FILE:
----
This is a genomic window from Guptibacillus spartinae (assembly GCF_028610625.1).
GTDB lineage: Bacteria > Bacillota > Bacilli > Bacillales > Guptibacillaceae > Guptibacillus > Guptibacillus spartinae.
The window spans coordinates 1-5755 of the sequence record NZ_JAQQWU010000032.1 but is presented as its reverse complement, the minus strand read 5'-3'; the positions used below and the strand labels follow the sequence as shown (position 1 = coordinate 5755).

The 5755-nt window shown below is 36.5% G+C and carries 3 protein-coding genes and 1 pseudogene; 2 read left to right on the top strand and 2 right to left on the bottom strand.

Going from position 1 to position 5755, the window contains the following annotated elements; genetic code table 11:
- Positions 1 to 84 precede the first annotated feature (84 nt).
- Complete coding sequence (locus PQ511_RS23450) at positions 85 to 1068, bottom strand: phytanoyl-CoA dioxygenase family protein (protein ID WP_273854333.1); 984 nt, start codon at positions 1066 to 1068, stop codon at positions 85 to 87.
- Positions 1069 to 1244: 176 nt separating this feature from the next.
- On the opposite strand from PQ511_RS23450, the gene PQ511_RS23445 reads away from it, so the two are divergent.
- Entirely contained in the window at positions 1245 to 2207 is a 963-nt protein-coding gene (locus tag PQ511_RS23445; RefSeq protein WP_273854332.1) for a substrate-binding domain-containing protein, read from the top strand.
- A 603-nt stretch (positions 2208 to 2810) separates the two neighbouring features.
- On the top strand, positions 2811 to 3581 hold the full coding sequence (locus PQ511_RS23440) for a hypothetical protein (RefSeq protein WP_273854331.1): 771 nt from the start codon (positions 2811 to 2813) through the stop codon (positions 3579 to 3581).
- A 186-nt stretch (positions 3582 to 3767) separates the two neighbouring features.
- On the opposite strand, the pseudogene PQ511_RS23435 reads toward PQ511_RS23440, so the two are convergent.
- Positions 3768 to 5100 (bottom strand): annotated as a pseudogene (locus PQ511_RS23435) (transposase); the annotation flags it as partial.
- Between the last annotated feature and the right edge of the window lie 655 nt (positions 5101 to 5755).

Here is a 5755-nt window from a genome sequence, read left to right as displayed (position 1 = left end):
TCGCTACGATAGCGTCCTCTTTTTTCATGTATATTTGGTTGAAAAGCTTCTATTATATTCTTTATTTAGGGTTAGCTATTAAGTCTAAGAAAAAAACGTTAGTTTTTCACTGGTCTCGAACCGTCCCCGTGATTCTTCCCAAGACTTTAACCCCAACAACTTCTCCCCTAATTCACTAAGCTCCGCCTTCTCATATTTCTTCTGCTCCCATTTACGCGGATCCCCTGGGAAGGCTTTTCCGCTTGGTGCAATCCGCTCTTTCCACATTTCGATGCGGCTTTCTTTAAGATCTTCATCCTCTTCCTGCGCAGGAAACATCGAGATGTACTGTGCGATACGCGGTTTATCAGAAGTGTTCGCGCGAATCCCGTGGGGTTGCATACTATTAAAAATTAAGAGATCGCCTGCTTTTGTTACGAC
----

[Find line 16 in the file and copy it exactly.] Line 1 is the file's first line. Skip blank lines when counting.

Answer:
- Between the last annotated feature and the right edge of the window lie 655 nt (positions 5101 to 5755).